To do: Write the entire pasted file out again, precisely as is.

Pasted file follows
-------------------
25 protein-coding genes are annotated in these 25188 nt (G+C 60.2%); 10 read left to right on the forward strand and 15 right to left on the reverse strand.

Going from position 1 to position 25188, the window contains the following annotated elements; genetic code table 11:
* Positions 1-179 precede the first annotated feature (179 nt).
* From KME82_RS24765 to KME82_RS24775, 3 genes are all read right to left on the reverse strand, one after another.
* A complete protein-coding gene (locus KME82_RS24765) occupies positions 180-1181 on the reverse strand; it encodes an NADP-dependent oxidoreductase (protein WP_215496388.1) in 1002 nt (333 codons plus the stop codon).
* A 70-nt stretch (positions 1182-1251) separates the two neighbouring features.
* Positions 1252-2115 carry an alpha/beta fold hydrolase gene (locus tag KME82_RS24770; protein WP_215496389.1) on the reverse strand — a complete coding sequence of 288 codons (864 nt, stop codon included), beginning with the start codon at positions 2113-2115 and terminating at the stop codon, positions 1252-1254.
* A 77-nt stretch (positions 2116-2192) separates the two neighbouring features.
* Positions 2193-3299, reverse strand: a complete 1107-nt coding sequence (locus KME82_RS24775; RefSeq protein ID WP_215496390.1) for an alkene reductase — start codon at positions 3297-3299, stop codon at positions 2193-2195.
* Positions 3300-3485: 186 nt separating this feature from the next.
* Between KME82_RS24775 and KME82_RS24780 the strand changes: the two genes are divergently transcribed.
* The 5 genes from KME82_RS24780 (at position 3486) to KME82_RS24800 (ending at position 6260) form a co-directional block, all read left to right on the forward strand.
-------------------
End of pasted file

25 protein-coding genes are annotated in these 25188 nt (G+C 60.2%); 10 read left to right on the forward strand and 15 right to left on the reverse strand.

Going from position 1 to position 25188, the window contains the following annotated elements; genetic code table 11:
* Positions 1-179 precede the first annotated feature (179 nt).
* From KME82_RS24765 to KME82_RS24775, 3 genes are all read right to left on the reverse strand, one after another.
* A complete protein-coding gene (locus KME82_RS24765) occupies positions 180-1181 on the reverse strand; it encodes an NADP-dependent oxidoreductase (protein WP_215496388.1) in 1002 nt (333 codons plus the stop codon).
* A 70-nt stretch (positions 1182-1251) separates the two neighbouring features.
* Positions 1252-2115 carry an alpha/beta fold hydrolase gene (locus tag KME82_RS24770; protein WP_215496389.1) on the reverse strand — a complete coding sequence of 288 codons (864 nt, stop codon included), beginning with the start codon at positions 2113-2115 and terminating at the stop codon, positions 1252-1254.
* A 77-nt stretch (positions 2116-2192) separates the two neighbouring features.
* Positions 2193-3299, reverse strand: a complete 1107-nt coding sequence (locus KME82_RS24775; RefSeq protein ID WP_215496390.1) for an alkene reductase — start codon at positions 3297-3299, stop codon at positions 2193-2195.
* Positions 3300-3485: 186 nt separating this feature from the next.
* Between KME82_RS24775 and KME82_RS24780 the strand changes: the two genes are divergently transcribed.
* The 5 genes from KME82_RS24780 (at position 3486) to KME82_RS24800 (ending at position 6260) form a co-directional block, all read left to right on the forward strand.